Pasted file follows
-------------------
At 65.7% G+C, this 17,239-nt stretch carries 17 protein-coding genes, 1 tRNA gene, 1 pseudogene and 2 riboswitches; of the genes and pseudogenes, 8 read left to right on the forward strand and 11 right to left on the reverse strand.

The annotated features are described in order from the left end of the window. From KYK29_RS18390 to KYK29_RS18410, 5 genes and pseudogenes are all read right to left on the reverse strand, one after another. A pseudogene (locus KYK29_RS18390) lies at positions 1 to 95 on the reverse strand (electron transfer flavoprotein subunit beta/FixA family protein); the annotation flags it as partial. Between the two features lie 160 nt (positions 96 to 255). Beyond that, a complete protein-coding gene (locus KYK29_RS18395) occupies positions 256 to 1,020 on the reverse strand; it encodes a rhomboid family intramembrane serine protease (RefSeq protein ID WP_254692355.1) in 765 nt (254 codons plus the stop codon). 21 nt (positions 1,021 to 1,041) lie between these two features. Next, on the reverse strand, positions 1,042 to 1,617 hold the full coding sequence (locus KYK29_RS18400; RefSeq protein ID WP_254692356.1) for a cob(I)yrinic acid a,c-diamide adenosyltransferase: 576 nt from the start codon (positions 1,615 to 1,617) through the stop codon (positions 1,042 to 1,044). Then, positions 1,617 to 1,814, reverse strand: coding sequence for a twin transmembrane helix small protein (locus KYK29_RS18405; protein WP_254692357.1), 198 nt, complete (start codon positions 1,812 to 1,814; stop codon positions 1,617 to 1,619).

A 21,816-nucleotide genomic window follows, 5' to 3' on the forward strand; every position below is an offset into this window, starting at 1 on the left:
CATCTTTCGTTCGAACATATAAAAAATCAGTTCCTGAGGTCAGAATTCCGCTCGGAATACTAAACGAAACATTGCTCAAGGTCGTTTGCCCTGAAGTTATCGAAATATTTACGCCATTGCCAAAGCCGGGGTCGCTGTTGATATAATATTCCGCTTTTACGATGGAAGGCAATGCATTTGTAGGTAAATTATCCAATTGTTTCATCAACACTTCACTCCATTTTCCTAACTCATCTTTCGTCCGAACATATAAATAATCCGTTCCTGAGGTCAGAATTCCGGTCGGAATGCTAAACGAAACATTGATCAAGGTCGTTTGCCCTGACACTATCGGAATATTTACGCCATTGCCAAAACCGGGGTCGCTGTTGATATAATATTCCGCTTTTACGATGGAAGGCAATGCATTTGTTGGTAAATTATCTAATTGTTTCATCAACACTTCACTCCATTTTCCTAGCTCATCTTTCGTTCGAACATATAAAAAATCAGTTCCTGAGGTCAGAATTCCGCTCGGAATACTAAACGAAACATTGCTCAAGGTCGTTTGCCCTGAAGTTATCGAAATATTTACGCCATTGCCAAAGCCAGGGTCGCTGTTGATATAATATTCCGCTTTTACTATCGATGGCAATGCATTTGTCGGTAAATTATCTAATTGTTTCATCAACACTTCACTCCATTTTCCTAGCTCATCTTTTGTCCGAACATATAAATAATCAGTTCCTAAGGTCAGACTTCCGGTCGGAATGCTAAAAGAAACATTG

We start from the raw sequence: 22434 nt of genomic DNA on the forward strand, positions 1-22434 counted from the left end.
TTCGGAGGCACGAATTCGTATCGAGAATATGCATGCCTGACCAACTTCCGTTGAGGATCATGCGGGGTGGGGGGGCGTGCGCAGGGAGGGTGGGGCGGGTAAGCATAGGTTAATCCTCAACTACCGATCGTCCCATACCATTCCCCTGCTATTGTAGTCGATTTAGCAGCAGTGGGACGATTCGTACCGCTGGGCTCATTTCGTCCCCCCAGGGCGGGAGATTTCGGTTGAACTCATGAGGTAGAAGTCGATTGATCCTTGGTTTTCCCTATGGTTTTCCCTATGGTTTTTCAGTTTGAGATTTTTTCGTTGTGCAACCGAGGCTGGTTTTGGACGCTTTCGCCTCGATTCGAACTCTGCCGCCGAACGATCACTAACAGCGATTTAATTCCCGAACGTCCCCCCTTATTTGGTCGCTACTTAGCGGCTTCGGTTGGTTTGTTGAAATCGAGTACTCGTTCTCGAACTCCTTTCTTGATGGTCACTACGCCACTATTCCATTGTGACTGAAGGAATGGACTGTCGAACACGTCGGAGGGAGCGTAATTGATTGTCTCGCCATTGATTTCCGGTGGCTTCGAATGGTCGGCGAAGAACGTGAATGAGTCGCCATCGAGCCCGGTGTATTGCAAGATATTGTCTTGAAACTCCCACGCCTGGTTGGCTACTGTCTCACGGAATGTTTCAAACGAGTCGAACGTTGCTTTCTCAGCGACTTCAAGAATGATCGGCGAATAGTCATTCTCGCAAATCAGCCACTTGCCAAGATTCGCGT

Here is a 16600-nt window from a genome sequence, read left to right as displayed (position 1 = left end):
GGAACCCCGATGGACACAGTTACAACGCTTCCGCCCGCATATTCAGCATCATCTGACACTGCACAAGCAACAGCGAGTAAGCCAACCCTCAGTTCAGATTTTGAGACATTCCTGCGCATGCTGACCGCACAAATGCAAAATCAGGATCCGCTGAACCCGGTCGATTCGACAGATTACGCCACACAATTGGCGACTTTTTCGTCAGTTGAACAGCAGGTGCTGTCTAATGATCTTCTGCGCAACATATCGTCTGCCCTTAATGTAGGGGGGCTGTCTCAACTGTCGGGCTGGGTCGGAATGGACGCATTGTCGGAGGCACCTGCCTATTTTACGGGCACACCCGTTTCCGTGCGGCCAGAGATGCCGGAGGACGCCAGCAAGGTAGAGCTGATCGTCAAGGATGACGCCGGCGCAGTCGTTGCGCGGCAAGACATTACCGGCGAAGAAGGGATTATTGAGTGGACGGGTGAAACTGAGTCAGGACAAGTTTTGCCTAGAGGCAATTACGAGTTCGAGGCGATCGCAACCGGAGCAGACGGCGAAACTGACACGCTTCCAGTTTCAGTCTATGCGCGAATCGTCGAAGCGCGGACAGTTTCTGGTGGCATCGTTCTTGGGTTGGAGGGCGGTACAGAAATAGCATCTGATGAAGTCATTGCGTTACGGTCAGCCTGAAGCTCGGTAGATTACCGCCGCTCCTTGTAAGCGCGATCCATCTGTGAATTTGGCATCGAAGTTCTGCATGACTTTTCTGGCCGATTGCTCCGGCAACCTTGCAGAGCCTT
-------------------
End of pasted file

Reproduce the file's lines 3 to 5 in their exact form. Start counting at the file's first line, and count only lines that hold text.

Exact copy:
A 21,816-nucleotide genomic window follows, 5' to 3' on the forward strand; every position below is an offset into this window, starting at 1 on the left:
CATCTTTCGTTCGAACATATAAAAAATCAGTTCCTGAGGTCAGAATTCCGCTCGGAATACTAAACGAAACATTGCTCAAGGTCGTTTGCCCTGAAGTTATCGAAATATTTACGCCATTGCCAAAGCCGGGGTCGCTGTTGATATAATATTCCGCTTTTACGATGGAAGGCAATGCATTTGTAGGTAAATTATCCAATTGTTTCATCAACACTTCACTCCATTTTCCTAACTCATCTTTCGTCCGAACATATAAATAATCCGTTCCTGAGGTCAGAATTCCGGTCGGAATGCTAAACGAAACATTGATCAAGGTCGTTTGCCCTGACACTATCGGAATATTTACGCCATTGCCAAAACCGGGGTCGCTGTTGATATAATATTCCGCTTTTACGATGGAAGGCAATGCATTTGTTGGTAAATTATCTAATTGTTTCATCAACACTTCACTCCATTTTCCTAGCTCATCTTTCGTTCGAACATATAAAAAATCAGTTCCTGAGGTCAGAATTCCGCTCGGAATACTAAACGAAACATTGCTCAAGGTCGTTTGCCCTGAAGTTATCGAAATATTTACGCCATTGCCAAAGCCAGGGTCGCTGTTGATATAATATTCCGCTTTTACTATCGATGGCAATGCATTTGTCGGTAAATTATCTAATTGTTTCATCAACACTTCACTCCATTTTCCTAGCTCATCTTTTGTCCGAACATATAAATAATCAGTTCCTAAGGTCAGACTTCCGGTCGGAATGCTAAAAGAAACATTG

We start from the raw sequence: 22434 nt of genomic DNA on the forward strand, positions 1-22434 counted from the left end.